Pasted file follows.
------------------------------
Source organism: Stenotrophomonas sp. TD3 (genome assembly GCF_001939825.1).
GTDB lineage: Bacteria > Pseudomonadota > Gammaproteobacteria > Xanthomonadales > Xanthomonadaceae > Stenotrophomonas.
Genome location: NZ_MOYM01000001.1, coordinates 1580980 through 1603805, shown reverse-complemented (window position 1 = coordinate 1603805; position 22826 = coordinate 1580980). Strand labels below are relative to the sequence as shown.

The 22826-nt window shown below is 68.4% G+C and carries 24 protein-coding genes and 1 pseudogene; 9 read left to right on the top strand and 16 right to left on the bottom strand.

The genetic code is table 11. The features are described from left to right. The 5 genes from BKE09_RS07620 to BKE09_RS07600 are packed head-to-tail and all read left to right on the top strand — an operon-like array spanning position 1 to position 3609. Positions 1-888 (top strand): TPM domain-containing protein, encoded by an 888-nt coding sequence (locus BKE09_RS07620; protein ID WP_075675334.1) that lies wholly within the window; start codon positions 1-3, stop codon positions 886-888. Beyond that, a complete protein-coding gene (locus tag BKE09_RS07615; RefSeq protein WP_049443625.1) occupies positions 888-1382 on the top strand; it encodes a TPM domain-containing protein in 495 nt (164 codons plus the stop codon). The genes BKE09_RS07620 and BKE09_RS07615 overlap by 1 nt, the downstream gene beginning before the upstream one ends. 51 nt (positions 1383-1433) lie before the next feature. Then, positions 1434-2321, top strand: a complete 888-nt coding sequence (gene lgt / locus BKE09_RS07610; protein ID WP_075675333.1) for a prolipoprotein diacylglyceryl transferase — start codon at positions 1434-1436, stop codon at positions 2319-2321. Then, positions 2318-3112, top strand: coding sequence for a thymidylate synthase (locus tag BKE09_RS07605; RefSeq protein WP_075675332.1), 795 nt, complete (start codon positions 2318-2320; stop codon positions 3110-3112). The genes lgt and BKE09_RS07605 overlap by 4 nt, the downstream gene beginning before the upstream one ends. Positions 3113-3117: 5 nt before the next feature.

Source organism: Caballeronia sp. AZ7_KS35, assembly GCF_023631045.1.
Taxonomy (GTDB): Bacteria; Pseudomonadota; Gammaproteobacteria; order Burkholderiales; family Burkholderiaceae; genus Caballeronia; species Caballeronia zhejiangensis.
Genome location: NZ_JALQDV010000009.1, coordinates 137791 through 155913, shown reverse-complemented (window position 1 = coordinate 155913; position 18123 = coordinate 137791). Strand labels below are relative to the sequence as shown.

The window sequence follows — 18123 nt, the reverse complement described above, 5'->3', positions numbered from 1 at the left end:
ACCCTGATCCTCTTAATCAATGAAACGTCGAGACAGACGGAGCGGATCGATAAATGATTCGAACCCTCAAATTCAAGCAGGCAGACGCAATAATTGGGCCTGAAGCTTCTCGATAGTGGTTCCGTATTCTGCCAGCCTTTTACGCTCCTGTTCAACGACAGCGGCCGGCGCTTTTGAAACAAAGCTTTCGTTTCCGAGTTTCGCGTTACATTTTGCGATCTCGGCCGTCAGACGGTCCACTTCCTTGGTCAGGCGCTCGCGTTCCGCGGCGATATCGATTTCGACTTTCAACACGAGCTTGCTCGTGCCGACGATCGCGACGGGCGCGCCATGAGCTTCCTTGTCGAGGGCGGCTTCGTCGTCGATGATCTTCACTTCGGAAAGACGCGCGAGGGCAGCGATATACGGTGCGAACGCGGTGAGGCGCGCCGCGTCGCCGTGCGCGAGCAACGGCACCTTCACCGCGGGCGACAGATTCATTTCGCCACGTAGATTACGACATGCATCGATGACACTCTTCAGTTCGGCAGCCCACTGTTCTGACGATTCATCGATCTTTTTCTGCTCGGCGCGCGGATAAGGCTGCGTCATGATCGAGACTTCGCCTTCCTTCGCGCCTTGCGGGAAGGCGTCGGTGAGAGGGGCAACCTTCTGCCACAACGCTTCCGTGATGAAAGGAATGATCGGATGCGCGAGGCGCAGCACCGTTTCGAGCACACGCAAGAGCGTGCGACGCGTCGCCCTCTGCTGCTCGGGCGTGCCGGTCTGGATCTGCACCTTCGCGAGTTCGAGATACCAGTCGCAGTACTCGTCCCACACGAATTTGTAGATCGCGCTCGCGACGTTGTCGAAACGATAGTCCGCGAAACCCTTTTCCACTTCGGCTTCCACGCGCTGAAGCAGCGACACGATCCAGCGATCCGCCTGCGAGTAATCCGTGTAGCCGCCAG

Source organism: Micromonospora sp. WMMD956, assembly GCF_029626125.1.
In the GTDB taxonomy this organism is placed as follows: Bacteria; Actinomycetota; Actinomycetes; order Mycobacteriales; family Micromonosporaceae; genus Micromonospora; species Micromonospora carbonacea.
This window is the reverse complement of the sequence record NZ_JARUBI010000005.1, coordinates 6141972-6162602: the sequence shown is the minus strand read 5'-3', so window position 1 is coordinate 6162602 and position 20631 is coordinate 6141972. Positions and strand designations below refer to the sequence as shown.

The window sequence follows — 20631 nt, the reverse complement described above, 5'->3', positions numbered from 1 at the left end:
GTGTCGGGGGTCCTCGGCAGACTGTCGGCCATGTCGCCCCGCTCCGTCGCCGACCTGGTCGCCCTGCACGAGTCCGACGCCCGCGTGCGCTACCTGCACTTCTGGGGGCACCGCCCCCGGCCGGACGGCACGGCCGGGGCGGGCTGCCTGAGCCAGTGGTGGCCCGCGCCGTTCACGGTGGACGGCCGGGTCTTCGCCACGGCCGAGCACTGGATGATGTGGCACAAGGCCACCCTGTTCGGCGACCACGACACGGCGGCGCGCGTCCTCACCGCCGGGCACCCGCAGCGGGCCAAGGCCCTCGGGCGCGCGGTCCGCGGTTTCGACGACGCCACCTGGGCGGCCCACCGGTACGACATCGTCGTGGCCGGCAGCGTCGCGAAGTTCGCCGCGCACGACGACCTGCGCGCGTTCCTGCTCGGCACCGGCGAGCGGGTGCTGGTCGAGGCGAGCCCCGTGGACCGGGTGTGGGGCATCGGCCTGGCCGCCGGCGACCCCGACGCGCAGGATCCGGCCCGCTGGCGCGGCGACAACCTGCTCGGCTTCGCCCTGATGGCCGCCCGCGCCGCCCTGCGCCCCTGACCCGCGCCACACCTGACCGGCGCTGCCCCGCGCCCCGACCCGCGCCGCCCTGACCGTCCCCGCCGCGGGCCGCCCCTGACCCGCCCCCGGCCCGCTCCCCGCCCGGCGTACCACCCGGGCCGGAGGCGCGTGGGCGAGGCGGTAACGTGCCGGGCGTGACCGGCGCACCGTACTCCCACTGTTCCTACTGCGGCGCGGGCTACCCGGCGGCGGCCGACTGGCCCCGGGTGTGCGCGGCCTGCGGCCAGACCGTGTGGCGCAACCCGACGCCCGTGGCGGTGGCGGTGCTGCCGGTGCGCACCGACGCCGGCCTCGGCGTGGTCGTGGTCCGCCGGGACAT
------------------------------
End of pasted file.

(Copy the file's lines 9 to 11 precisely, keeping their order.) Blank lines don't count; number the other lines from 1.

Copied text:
The window sequence follows — 18123 nt, the reverse complement described above, 5'->3', positions numbered from 1 at the left end:
ACCCTGATCCTCTTAATCAATGAAACGTCGAGACAGACGGAGCGGATCGATAAATGATTCGAACCCTCAAATTCAAGCAGGCAGACGCAATAATTGGGCCTGAAGCTTCTCGATAGTGGTTCCGTATTCTGCCAGCCTTTTACGCTCCTGTTCAACGACAGCGGCCGGCGCTTTTGAAACAAAGCTTTCGTTTCCGAGTTTCGCGTTACATTTTGCGATCTCGGCCGTCAGACGGTCCACTTCCTTGGTCAGGCGCTCGCGTTCCGCGGCGATATCGATTTCGACTTTCAACACGAGCTTGCTCGTGCCGACGATCGCGACGGGCGCGCCATGAGCTTCCTTGTCGAGGGCGGCTTCGTCGTCGATGATCTTCACTTCGGAAAGACGCGCGAGGGCAGCGATATACGGTGCGAACGCGGTGAGGCGCGCCGCGTCGCCGTGCGCGAGCAACGGCACCTTCACCGCGGGCGACAGATTCATTTCGCCACGTAGATTACGACATGCATCGATGACACTCTTCAGTTCGGCAGCCCACTGTTCTGACGATTCATCGATCTTTTTCTGCTCGGCGCGCGGATAAGGCTGCGTCATGATCGAGACTTCGCCTTCCTTCGCGCCTTGCGGGAAGGCGTCGGTGAGAGGGGCAACCTTCTGCCACAACGCTTCCGTGATGAAAGGAATGATCGGATGCGCGAGGCGCAGCACCGTTTCGAGCACACGCAAGAGCGTGCGACGCGTCGCCCTCTGCTGCTCGGGCGTGCCGGTCTGGATCTGCACCTTCGCGAGTTCGAGATACCAGTCGCAGTACTCGTCCCACACGAATTTGTAGATCGCGCTCGCGACGTTGTCGAAACGATAGTCCGCGAAACCCTTTTCCACTTCGGCTTCCACGCGCTGAAGCAGCGACACGATCCAGCGATCCGCCTGCGAGTAATCCGTGTAGCCGCCAG

Source organism: Micromonospora sp. WMMD956, assembly GCF_029626125.1.